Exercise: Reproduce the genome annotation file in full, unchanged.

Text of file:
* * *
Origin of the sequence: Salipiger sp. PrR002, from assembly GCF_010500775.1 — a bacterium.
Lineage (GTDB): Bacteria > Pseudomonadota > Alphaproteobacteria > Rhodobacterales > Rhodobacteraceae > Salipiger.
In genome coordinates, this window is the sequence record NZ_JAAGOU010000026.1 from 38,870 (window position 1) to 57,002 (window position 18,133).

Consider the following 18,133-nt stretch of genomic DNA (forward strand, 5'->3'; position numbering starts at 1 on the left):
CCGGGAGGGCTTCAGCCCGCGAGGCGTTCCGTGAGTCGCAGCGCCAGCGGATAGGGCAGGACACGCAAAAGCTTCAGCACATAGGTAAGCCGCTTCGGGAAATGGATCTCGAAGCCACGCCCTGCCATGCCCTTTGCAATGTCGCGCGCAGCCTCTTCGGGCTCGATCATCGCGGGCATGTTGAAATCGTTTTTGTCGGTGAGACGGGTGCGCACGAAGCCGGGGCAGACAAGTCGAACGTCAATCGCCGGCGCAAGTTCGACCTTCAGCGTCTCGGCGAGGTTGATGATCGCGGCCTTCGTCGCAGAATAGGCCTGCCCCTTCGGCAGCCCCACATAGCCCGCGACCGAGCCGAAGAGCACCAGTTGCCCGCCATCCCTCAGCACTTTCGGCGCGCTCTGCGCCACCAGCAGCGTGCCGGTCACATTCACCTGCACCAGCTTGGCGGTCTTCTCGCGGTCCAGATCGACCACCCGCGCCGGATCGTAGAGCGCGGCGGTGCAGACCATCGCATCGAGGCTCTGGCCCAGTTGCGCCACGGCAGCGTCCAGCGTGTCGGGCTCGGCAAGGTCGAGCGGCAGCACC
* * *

Origin of the sequence: Salipiger sp. PrR002, from assembly GCF_010500775.1 — a bacterium.
Lineage (GTDB): Bacteria > Pseudomonadota > Alphaproteobacteria > Rhodobacterales > Rhodobacteraceae > Salipiger.
In genome coordinates, this window is the sequence record NZ_JAAGOU010000026.1 from 38,870 (window position 1) to 57,002 (window position 18,133).

Consider the following 18,133-nt stretch of genomic DNA (forward strand, 5'->3'; position numbering starts at 1 on the left):
CCGGGAGGGCTTCAGCCCGCGAGGCGTTCCGTGAGTCGCAGCGCCAGCGGATAGGGCAGGACACGCAAAAGCTTCAGCACATAGGTAAGCCGCTTCGGGAAATGGATCTCGAAGCCACGCCCTGCCATGCCCTTTGCAATGTCGCGCGCAGCCTCTTCGGGCTCGATCATCGCGGGCATGTTGAAATCGTTTTTGTCGGTGAGACGGGTGCGCACGAAGCCGGGGCAGACAAGTCGAACGTCAATCGCCGGCGCAAGTTCGACCTTCAGCGTCTCGGCGAGGTTGATGATCGCGGCCTTCGTCGCAGAATAGGCCTGCCCCTTCGGCAGCCCCACATAGCCCGCGACCGAGCCGAAGAGCACCAGTTGCCCGCCATCCCTCAGCACTTTCGGCGCGCTCTGCGCCACCAGCAGCGTGCCGGTCACATTCACCTGCACCAGCTTGGCGGTCTTCTCGCGGTCCAGATCGACCACCCGCGCCGGATCGTAGAGCGCGGCGGTGCAGACCATCGCATCGAGGCTCTGGCCCAGTTGCGCCACGGCAGCGTCCAGCGTGTCGGGCTCGGCAAGGTCGAGCGGCAGCACC